A.V. Club Most Read

News Newswire Great Job, Internet!
TV Club All Reviews What's On Tonight
Video All Video A.V. Undercover A.V. Undercover: The Day Of The Dead The Hi-Lo Food Show
Reviews All Reviews Film TV Music Books
Features All Features Newswire Coming Distractions
Sections Film Tv Music Food Comedy Books Games Aux
Our Company About Us Contact Advertise Privacy Policy Careers RSS
Onion Inc. Sites The Onion The A.V. Club ClickHole Onion Studios

Eels: Hombre Lobo: 12 Songs Of Desire




Album: Hombre Lobo: 12 Songs Of Desire
Label: Vagrant

Community Grade (3 Users)

  • A
  • A-
  • B+
  • B
  • B-
  • C+
  • C
  • C-
  • D+
  • D
  • D-
  • F

Your Grade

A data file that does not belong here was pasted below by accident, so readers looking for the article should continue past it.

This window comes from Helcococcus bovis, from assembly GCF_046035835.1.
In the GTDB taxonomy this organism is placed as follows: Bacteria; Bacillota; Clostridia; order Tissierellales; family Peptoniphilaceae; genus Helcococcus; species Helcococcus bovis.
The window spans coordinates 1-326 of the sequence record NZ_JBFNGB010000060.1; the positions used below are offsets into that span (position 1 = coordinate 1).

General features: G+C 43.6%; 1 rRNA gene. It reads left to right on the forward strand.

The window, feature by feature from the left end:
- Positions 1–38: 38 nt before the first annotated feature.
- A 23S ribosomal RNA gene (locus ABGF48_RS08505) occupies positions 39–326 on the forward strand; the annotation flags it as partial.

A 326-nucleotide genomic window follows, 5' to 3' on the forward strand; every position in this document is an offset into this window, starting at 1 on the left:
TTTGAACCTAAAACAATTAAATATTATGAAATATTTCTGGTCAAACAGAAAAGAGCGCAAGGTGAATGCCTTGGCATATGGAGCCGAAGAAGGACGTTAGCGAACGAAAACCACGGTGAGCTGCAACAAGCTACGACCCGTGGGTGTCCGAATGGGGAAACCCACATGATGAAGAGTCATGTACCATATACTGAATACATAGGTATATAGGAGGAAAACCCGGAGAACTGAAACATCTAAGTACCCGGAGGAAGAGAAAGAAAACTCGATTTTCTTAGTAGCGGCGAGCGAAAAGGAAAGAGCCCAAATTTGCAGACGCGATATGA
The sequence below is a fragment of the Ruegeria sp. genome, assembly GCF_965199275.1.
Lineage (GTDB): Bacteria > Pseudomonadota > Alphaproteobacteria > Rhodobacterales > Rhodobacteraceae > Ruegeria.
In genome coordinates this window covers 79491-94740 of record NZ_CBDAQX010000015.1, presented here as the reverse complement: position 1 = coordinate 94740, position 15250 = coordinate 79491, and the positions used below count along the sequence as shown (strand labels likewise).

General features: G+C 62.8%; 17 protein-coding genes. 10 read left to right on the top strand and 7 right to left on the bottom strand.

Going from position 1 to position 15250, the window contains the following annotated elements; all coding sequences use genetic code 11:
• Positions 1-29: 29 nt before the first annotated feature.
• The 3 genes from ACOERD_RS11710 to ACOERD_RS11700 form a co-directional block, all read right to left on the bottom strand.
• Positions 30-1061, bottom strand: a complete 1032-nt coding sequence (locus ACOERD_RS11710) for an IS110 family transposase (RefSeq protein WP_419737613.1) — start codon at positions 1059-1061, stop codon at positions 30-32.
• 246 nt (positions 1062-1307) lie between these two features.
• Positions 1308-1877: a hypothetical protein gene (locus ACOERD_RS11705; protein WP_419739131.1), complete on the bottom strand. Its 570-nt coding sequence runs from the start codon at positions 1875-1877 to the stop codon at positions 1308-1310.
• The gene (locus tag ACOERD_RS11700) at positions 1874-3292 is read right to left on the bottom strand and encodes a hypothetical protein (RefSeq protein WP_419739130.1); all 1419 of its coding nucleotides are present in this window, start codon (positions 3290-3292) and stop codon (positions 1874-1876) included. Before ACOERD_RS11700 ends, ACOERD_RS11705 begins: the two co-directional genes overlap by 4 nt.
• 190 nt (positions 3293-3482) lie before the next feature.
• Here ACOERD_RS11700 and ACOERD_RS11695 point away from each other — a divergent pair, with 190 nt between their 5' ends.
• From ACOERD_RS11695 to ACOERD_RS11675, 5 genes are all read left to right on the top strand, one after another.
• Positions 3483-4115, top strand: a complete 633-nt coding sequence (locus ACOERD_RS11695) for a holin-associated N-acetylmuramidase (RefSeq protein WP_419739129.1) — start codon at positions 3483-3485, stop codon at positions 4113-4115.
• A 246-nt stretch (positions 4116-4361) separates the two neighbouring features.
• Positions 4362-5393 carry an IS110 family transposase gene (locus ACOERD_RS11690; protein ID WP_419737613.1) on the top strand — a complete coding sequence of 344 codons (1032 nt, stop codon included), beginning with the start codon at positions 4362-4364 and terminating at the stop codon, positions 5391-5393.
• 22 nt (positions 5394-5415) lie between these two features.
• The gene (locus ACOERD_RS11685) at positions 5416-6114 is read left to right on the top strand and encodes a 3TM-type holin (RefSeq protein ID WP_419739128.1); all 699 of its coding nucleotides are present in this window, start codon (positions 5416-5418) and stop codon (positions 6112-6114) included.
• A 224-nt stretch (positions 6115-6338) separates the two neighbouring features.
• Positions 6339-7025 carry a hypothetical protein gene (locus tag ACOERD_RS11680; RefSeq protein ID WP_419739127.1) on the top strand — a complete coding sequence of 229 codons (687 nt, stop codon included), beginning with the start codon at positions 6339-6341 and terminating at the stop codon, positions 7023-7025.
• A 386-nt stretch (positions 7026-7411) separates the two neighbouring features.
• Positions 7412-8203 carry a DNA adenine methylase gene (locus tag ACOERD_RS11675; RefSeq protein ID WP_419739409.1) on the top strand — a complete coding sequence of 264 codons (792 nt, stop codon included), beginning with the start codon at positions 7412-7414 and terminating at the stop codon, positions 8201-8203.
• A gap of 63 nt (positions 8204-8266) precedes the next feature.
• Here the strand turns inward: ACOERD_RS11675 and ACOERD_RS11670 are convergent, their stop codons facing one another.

It took Mark Everett seven years to record 2005’s Blinking Lights And Other Revelations, so it’s understandable that the man might be drained. Throw in last year’s sobering memoir (Things The Grandchildren Should Know), his documentary about his quantum-physicist father (Parallel Worlds, Parallel Lives), and a greatest-hits compilation and rarities album, and it’s no wonder that the new Hombre Lobo: 12 Songs Of Desire sounds so tired. Sure, a back-to-basics vibe permeates the album, but it sounds more by-the-numbers than refreshed. Life’s unjust randomness and unrequited desire have always been major motifs in Eels’ music, so sighing songs like the you’re-gonna-love-me-once-you-know-who-I-am ruminations of the reflective “That Look You Give That Guy” and the pensive “In My Dreams” seem more like songwriting exercises than an attempt to make naked melodies more nuanced, or lyrics more vulnerable. Everett may be weary, but he doesn’t sound bored: Hombre Lobo comes alive when it changes gears into its lean bluesy rock songs: “Tremendous Dynamite,” the album’s midway point, offers the first wake-up call with a towering riff that bobs and weaves like a heavyweight, while smashing cymbals offset the horny lyrics. Hombre works best when it fully embraces its titular beast: “Fresh Blood” finds excitement in a brooding groove, and rattles when Everett literally howls. Unfortunately, those are exceptions: The rest of the album just isn’t cohesive enough to entice much repeated listening.